On Saturday I wrote a blog about my time in India in 1999. I talked about my experiences in Jalandhar where I was taken in by a family thanks to meeting someone on a bus and spending a few days staying with them, completely impromptu. It turned out to be probably the most rewarding experience of my time in India on that trip. Let me tell you, this has happened to me on more than one occasion. As a backpacker, a solo backpacker on the road for months on end, these experiences are brilliant. The sort of thing you can’t plan for, you’re not expecting, but something that’s very much worth changing your travel plans for.
I’ve had a number of these experiences. Niger in 2006, when I was pretty overwhelmed by Africa, I met a friendly guy, Halassi, who wanted to practice his English. Actually, he was working on a resume at an internet café and I was able to help him with that. Soon, I had a free bed for the night and someone to take me around Niamey by bike. He taught students from his home, a mudbrick building with outdoor plumbing and variable electricity. His generosity has never been forgotten.
Later that same trip, and American family in Burkina Faso I met on a bus going from Bobo-Diolosso to the capital Ouagadougou were truly life savers. I had malaria, and they helped me to a good clinic in Ouagadougou where I stayed for a week until I was much better. They came in to see me several times during my hospital stay, and then had a bed for me the couple of days after before I flew out.
Oh, but further back in 2004, Iran. This is the place so many people report they were ‘kidnapped’ in. No, not kidnapped and held to ransom by terrorists, but by loving families that adopt travellers. I couldn’t get away from Dariush and his family. I met Dariush at the border between Pakistan and Iran as we crossed. We shared a taxi and a bus all the way into Kerman, the last couple of hours he was trying to persuade me to stay with his extended family there.
It had been a rough crossing and I was really craving my own bed and room for a couple of nights, but I relented and ended up staying for ten nights! It really was impossible to get away, I was planning the next bus trip, and then I’d be told ‘please stay a couple more days because we are going to such-and-such a place’. This happened more than once! I made so many friends, ate so well, saw so many things, it was amazing.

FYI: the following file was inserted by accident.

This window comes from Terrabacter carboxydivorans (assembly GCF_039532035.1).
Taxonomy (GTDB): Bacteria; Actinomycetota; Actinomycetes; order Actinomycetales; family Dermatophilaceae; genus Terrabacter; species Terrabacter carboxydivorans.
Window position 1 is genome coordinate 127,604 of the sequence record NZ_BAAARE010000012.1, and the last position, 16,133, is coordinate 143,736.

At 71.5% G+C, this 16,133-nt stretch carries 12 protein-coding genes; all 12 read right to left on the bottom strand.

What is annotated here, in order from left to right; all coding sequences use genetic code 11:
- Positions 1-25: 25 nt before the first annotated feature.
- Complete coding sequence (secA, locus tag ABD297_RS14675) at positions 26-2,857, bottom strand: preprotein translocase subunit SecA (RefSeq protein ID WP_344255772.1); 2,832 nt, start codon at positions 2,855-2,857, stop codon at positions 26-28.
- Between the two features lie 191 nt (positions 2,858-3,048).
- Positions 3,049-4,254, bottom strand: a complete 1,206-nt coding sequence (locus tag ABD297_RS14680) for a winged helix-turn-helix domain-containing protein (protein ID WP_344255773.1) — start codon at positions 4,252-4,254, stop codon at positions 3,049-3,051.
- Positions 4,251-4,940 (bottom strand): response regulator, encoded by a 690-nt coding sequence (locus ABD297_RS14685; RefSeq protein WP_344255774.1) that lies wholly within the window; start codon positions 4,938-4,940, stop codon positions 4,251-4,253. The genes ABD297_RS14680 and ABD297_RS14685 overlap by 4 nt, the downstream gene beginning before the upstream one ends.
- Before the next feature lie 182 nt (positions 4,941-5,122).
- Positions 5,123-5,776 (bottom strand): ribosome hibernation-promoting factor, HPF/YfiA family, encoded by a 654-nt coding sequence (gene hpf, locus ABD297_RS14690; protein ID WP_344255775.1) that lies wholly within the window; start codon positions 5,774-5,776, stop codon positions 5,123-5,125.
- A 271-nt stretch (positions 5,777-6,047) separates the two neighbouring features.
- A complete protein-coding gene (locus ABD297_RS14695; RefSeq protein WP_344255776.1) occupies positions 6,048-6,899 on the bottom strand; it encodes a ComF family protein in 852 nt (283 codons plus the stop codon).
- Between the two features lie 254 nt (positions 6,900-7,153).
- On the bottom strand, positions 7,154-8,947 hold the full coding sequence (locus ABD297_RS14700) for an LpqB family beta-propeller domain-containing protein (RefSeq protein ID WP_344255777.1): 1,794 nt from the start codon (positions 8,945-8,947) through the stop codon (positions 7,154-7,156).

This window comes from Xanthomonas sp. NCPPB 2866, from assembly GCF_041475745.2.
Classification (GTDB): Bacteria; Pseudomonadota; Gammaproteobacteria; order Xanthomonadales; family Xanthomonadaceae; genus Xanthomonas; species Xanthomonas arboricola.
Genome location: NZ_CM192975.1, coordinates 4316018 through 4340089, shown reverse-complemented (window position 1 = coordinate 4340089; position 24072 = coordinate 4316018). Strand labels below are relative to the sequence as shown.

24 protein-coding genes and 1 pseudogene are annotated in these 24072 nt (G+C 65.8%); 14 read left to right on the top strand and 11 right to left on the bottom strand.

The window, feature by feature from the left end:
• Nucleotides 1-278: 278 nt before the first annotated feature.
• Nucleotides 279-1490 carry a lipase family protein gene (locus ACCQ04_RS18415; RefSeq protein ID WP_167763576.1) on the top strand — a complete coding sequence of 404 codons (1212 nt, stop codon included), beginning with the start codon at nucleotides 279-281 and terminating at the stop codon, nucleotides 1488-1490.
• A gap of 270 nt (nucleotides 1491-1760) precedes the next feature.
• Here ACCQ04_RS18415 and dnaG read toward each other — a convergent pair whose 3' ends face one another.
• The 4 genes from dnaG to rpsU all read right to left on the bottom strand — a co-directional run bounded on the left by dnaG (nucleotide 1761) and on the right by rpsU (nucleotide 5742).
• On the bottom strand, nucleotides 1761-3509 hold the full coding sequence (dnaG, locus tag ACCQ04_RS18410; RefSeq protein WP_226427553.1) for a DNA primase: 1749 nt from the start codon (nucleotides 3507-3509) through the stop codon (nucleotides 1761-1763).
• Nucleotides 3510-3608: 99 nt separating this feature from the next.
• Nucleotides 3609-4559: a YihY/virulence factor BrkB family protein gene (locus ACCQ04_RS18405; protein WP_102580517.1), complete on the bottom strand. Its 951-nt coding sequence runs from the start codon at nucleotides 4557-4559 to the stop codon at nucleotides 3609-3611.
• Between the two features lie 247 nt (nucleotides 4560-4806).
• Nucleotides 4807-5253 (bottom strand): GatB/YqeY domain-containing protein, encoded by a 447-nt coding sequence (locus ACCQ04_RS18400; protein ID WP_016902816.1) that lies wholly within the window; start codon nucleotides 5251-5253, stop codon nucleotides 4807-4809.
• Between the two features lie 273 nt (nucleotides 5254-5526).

2011 and my last big trip, I made a friend crossing over from Kazakhstan to Uzbekistan. Heading to Tashkent in a shared taxi, Sergey helped me considerably at the border with the customs forms which for Uzbekistan are complicated and important. Then the guesthouse I was to stay at was fully booked, so I found a hotel I was going to stay hat, but Sergey wouldn’t hear of it. He offered me a place to stay – even though it was only one night, it still was enormous hospitality.
Then of course, my last proper ‘trip’ last year, when my wife and I were in Sri Lanka, I had my wallet lifted boarding a train at Colombo station. A family got off and helped us out purely out of the kindness of their hearts. Perhaps this was the most humbling of all. They took us to the police and then invited us to stay with them, a little north of the capital. We were taken to the beach, drove an auto-rickshaw, had our own room, and then they apologised because they couldn’t get to a bank to get my money back! And no, we didn’t ask for a single thing they gave us. We hope to visit them in the next year or two. These stories really do show the true nature of people. What can I say? I do believe that people are deep down, good.
And that’s a great spirit you can encounter when backpacking. I’ve had other experiences too, but these are the ones that have come to mind when writing this post. Whenever I have needed someone to reach out to me when travelling, I feel that’s exactly what I’ve been lucky enough to find. On top of the hospitality, these experiences were all also great cultural exchanges as well. Have you had any experiences like the ones I’ve recounted today? Please let me know in the comments!